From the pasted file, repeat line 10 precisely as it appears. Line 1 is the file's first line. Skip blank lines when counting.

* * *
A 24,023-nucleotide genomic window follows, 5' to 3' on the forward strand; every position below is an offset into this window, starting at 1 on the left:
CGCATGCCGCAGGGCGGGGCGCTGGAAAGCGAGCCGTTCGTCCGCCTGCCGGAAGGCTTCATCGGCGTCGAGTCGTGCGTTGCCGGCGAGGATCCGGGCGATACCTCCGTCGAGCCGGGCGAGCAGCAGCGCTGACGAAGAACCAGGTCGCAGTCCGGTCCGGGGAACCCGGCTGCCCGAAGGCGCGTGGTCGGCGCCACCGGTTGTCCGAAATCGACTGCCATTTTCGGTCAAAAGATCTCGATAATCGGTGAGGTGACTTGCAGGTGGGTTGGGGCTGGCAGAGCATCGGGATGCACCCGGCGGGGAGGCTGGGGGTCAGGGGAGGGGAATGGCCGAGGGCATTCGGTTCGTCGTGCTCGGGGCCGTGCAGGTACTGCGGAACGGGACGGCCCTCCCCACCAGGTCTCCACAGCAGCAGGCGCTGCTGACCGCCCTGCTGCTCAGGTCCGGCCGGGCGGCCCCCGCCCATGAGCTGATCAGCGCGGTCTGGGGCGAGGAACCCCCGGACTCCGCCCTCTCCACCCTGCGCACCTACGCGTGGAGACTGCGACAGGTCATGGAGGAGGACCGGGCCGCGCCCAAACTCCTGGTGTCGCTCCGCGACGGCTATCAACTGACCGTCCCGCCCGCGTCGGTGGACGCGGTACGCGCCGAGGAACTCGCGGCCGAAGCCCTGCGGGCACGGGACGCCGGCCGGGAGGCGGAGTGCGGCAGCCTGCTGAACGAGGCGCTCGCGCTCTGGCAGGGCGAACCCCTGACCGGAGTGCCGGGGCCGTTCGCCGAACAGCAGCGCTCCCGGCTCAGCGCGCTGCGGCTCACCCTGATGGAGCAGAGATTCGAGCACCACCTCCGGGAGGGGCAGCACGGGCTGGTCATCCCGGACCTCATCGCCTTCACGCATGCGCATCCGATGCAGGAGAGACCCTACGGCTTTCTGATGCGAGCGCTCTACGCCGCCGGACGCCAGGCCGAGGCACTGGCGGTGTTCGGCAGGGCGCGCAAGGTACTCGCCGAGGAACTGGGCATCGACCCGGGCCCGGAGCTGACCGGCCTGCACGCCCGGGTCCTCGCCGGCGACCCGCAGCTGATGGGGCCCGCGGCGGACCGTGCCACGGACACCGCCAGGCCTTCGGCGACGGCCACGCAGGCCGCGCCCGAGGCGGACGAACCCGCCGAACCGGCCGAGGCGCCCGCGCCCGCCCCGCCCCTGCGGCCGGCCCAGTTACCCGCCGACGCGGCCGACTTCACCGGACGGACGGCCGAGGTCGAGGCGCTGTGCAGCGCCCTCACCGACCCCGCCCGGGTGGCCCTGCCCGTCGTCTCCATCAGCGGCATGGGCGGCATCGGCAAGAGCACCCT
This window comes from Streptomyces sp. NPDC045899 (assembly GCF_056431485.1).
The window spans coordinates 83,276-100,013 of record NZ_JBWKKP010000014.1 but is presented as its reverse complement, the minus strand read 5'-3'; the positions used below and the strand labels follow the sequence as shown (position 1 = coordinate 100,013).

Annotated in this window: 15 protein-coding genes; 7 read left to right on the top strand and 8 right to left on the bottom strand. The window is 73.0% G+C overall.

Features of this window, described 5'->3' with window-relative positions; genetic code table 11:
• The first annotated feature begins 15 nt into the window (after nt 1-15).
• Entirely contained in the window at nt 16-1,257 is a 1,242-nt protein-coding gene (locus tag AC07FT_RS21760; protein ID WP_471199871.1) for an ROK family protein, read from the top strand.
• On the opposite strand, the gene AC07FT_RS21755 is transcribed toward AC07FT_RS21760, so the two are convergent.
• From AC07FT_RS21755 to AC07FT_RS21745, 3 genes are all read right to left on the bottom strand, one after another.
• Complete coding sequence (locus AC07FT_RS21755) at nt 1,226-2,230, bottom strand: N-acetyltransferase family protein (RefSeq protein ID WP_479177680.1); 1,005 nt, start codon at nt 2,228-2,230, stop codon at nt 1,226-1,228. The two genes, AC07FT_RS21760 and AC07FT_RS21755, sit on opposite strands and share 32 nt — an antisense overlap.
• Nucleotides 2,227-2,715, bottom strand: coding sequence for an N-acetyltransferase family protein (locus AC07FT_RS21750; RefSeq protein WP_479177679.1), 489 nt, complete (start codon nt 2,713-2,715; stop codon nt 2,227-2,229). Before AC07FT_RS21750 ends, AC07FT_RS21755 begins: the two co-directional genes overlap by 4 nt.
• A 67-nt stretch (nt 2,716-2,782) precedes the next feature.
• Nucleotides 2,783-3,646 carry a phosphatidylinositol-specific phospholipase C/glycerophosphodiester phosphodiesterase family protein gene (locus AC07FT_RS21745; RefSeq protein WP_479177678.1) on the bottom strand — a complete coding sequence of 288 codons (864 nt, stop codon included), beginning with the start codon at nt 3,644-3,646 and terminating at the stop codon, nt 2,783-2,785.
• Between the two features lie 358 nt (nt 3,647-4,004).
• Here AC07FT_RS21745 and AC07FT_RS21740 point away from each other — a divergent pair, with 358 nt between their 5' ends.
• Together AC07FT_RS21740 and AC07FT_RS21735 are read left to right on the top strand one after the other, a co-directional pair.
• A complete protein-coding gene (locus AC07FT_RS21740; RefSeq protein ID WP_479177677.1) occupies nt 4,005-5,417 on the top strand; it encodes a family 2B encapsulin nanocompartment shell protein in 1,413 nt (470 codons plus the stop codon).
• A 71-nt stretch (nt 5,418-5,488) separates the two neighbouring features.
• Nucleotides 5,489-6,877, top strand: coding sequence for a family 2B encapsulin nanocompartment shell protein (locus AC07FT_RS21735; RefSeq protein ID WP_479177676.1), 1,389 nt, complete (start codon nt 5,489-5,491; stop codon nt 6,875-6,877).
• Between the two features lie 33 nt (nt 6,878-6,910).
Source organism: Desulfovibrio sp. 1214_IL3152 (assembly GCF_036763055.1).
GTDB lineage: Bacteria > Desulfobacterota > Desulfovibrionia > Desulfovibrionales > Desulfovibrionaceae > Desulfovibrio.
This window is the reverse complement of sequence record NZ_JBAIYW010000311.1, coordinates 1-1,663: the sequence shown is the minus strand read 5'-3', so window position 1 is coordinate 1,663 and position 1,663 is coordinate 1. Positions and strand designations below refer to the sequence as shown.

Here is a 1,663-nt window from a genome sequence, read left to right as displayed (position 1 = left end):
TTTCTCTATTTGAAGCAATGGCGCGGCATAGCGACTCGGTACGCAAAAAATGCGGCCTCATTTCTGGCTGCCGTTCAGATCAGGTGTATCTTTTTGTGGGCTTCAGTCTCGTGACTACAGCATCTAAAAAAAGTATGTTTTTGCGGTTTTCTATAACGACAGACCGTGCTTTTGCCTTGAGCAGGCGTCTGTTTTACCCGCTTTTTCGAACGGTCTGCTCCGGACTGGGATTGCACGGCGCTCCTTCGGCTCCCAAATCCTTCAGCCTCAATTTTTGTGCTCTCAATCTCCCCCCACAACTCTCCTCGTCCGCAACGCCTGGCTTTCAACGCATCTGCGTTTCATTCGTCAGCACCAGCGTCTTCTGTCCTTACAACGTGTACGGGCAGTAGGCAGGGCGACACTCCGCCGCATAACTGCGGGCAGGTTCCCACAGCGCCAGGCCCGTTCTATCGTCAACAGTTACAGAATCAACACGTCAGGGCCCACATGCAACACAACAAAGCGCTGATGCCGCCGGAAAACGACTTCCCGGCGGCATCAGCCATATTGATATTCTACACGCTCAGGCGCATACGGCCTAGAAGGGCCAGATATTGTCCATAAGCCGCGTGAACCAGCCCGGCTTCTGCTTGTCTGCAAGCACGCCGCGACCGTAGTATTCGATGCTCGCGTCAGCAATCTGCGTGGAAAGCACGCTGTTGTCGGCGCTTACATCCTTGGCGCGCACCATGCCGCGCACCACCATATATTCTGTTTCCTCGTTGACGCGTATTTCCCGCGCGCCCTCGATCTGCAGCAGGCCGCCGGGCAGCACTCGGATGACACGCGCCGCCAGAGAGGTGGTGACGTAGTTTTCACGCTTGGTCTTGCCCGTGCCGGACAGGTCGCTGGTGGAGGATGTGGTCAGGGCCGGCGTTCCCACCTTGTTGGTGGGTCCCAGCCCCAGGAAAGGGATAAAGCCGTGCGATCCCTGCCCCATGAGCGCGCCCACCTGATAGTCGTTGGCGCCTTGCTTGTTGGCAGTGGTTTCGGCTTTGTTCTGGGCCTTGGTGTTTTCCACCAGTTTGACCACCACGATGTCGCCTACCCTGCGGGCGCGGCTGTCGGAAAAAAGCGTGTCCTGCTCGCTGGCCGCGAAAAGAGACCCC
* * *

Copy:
• From AC07FT_RS21755 to AC07FT_RS21745, 3 genes are all read right to left on the bottom strand, one after another.